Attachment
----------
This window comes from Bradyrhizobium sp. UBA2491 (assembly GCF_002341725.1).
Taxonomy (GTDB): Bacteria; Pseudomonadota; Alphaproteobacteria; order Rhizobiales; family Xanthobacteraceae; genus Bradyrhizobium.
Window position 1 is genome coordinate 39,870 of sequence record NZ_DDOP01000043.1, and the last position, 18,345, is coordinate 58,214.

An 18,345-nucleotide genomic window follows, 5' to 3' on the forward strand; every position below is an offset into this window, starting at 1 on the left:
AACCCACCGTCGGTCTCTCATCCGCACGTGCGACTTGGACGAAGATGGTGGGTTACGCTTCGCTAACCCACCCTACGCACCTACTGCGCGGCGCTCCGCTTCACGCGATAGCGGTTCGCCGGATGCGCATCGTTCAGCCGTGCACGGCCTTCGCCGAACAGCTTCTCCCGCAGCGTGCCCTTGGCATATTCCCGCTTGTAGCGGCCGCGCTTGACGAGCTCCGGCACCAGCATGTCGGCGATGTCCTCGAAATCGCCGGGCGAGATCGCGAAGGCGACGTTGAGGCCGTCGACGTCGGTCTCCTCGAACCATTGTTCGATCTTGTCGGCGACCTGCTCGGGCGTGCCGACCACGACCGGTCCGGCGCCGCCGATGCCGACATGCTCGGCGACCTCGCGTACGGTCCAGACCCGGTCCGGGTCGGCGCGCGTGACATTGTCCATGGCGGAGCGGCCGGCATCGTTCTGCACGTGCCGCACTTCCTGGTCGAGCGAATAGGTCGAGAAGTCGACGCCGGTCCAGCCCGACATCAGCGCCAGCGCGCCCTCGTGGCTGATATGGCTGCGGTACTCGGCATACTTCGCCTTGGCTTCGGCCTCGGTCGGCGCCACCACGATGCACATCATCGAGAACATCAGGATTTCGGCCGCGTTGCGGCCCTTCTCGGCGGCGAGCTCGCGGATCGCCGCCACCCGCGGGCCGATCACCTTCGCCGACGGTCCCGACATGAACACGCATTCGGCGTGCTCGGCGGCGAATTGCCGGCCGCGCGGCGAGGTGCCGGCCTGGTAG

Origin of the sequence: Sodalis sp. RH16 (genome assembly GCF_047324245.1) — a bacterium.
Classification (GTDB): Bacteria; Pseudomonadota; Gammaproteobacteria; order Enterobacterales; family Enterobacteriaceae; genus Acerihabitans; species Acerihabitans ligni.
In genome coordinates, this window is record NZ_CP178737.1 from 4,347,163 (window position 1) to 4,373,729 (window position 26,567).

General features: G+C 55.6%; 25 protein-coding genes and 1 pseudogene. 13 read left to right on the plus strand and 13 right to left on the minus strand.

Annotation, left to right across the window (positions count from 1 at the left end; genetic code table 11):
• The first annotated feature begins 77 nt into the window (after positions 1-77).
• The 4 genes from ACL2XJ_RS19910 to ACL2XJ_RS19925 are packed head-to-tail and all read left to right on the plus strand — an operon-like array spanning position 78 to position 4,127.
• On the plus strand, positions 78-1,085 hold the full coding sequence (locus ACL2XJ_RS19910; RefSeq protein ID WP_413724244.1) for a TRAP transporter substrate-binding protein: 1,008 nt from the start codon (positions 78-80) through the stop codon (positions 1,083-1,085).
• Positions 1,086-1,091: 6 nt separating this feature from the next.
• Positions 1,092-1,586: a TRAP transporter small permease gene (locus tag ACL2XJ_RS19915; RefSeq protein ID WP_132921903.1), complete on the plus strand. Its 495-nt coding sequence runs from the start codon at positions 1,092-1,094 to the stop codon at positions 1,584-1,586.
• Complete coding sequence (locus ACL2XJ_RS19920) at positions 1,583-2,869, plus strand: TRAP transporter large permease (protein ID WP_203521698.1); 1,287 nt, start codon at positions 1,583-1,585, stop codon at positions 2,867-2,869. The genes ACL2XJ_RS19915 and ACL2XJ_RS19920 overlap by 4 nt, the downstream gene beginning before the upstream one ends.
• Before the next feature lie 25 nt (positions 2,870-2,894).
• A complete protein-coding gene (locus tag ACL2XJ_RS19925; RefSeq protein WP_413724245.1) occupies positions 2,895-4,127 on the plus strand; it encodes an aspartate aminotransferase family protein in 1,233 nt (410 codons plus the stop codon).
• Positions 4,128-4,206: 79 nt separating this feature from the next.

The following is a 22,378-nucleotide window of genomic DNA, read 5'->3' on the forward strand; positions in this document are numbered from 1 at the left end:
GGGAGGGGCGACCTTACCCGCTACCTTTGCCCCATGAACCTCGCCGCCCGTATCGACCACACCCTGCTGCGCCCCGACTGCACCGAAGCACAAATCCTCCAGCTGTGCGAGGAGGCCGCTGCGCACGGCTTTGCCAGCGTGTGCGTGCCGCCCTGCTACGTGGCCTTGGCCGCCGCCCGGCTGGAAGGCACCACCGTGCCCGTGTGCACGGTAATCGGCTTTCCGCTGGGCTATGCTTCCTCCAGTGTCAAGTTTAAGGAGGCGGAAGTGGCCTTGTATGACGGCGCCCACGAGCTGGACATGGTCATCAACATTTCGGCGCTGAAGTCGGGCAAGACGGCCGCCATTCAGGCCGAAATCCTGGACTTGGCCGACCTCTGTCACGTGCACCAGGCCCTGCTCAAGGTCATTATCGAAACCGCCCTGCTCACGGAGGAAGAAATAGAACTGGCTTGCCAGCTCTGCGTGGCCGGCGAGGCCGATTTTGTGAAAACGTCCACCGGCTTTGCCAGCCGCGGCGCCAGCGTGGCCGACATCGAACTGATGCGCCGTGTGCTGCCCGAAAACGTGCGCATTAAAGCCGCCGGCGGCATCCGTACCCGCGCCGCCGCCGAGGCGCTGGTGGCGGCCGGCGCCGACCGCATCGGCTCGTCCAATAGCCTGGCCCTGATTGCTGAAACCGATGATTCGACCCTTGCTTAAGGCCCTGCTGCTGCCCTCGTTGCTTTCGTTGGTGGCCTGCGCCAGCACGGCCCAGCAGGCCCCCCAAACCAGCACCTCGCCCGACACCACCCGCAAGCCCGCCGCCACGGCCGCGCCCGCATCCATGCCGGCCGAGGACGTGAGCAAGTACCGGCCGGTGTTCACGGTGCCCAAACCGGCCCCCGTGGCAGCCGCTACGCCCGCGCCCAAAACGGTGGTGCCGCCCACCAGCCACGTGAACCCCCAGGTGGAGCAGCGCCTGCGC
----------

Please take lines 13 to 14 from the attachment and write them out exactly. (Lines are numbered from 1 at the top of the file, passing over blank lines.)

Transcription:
• On the plus strand, positions 78-1,085 hold the full coding sequence (locus ACL2XJ_RS19910; RefSeq protein ID WP_413724244.1) for a TRAP transporter substrate-binding protein: 1,008 nt from the start codon (positions 78-80) through the stop codon (positions 1,083-1,085).
• Positions 1,086-1,091: 6 nt separating this feature from the next.